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Old 09-06-2013, 08:56 AM   #6
oisin bourke
 
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Re: YouTube: Nobuyoshi Tamura in Linz, Austria, 2001

Quote:
Jonathan Wong wrote: View Post
Tamura Sensei is one of my all-time favorites.

I've thought about that too. What made me think about it was that the skill he shows in his partner weapons stuff (jo as well as bokken) is amazing. I think there is something to this question, and I wonder if the Kuroda connection is only part of the answer as to where that skill came from.

The other thing that is unusual about him is the emphasis on qigong that he had. He discussed it in interviews, and spent a lot of time on it in some of the videos of seminars he taught (like having the class do the Eight Brocades). Clearly he believed (I think he is right on) that picking up such types of trainings is congruent with O-sensei's teachings-- but that does not answer the question of in particular what trainings he looked into, and who/what were his sources of education in them.

Regarding the other thing, where he stops students and shows a correction. I know from a Western point of view this is pretty bad teaching. But, I think it is a step up from how he was taught-- that's another way to look at it. He is actually making very clear demonstrations in my opinion. Mostly, when people don't "move from their center" he naturally stops their efforts. He does yield several times in the videos I've seen, when people do better, indicating that he isn't simply being a jerk.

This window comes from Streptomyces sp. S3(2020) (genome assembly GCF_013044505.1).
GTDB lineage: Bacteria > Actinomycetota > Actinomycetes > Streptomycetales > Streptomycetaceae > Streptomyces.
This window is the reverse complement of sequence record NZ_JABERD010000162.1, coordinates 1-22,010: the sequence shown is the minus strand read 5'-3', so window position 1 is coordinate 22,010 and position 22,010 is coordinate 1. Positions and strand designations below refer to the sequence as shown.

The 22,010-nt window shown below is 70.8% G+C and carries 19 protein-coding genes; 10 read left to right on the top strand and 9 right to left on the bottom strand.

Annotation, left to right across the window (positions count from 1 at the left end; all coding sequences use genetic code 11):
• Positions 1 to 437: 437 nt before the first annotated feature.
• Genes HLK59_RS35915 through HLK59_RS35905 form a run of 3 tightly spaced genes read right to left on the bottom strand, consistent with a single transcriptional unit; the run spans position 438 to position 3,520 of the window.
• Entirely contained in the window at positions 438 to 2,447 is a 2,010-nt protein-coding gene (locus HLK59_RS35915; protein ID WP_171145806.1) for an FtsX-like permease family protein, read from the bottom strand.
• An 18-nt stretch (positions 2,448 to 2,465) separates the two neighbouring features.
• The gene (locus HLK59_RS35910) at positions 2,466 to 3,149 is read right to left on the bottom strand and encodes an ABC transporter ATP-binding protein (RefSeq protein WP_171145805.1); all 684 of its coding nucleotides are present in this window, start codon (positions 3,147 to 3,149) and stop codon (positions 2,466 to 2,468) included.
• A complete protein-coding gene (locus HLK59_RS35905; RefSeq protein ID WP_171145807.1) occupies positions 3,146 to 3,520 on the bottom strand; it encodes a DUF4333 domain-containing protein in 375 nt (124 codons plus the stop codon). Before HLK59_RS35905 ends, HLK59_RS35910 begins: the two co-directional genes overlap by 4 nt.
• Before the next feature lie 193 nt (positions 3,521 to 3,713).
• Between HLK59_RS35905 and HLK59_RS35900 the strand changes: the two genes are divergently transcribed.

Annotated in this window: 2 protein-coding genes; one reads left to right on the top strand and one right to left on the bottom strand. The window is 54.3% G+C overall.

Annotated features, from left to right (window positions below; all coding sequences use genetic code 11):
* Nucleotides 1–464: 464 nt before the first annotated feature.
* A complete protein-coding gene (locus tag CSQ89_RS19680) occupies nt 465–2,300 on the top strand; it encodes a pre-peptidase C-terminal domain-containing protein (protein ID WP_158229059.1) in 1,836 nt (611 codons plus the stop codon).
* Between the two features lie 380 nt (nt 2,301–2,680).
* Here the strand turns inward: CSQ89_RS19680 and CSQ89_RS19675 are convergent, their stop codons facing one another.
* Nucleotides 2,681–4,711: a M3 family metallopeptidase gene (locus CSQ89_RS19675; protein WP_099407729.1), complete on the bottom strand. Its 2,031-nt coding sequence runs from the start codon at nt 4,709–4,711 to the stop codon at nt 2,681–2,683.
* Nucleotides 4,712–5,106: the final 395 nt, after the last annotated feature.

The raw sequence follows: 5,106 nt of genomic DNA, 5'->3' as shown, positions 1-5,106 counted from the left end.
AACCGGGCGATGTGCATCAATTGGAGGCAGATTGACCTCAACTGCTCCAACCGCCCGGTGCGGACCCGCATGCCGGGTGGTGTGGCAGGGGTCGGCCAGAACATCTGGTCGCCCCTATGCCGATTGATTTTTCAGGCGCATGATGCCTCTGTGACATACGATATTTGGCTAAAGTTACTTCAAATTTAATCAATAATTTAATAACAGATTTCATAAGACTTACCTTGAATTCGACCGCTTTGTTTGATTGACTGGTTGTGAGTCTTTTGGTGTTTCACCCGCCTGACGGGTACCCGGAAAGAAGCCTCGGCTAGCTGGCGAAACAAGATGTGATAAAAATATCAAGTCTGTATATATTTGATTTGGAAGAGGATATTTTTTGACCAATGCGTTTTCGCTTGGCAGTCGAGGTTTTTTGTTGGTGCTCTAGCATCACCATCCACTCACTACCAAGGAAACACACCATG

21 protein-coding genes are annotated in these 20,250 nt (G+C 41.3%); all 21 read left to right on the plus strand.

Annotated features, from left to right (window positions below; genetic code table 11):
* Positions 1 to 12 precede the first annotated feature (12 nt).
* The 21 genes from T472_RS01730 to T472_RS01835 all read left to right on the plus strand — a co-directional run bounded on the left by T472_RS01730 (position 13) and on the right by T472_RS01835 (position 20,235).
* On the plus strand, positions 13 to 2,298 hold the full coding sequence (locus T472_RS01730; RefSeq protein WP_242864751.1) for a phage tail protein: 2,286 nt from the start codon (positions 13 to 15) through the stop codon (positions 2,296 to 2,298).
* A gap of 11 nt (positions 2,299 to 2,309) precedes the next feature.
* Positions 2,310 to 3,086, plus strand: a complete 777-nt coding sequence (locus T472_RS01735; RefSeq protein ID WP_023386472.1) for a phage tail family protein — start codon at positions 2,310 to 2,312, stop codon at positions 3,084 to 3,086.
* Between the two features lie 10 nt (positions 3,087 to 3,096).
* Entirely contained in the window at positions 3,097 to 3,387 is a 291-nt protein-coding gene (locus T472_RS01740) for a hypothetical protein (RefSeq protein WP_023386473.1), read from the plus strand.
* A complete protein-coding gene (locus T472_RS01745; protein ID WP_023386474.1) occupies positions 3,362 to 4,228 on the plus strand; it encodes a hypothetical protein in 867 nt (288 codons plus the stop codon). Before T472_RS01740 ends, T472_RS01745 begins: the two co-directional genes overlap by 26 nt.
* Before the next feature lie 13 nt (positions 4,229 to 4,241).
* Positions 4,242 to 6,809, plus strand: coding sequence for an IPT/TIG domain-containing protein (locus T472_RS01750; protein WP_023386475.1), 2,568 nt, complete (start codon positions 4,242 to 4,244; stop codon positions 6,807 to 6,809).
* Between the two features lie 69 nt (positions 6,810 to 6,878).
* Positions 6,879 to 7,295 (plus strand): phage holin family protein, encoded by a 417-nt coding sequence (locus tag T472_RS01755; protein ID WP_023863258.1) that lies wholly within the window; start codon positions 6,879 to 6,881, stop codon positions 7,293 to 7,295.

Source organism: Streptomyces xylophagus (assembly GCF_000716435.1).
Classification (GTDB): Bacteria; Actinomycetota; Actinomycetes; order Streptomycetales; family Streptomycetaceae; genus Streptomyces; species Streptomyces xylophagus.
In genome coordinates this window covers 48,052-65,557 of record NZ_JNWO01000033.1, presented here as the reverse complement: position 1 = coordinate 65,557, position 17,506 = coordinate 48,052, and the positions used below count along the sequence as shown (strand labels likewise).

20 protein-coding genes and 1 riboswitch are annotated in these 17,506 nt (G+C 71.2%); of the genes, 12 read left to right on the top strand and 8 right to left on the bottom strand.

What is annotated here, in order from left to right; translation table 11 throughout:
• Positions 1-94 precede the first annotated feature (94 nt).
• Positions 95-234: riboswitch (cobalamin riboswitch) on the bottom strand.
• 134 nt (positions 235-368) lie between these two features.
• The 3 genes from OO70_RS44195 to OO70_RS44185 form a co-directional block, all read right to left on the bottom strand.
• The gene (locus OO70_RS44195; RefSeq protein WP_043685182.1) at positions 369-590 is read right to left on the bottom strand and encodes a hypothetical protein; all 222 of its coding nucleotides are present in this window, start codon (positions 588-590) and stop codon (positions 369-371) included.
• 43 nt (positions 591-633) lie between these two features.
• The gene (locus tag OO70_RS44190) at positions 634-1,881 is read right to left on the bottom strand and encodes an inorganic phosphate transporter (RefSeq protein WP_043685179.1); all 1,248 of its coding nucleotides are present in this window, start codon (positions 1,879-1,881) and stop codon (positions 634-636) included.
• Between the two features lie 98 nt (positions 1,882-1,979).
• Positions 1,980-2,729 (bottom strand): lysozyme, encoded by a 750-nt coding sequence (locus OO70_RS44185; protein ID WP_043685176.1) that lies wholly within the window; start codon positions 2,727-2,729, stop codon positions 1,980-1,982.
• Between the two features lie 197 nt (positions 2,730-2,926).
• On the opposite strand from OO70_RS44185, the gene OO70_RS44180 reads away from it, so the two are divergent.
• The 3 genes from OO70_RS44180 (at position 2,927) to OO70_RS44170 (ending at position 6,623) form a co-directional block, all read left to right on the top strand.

My favorite thing he does is that sometimes he shows something wrong, and uke doesn't move. Then, he does it right. So I think he is being a pretty nice teacher actually. (I'll have to find an example)
But ultimately, I agree that he is leaving it up to the student to fill in the very big blank of "what is the difference between what he is doing and 'regular' movement?"
I don't have a problem with non-verbal teaching, in fact I think that's necessary. What Tamura seems to do is, (as you pointed out) block students when they do technique wrong, then execute the technique correctly, but he doesn't guide the students through the correct technique. He gives them a feel, and then off you go.

But this is my personal opinion on the method.

I remember him talking about Qi Gong. He talked about "looking inside one's body" which I thought was a fascinating idea. Does anyone know where and from whom he learned Qi Gong?

In any event, he uses his body in a fascinating way. Well worth attention by aiki practicioners IMO

Quote:
Alex Megann wrote: View Post
I believe Tamura Sensei studied for a while with Tetsuzan Kuroda in his latter years, which might well have changed his movement:

It Had to Be Felt #31: Tamura Nobuyoshi: The Sharp Blade, by Leo Tamaki
Thanks for that. I thought Tamura's suwari techniques in the video were a bit evocative of Kuroda's movements. Whether that's coincidence or not, I couldn't say.
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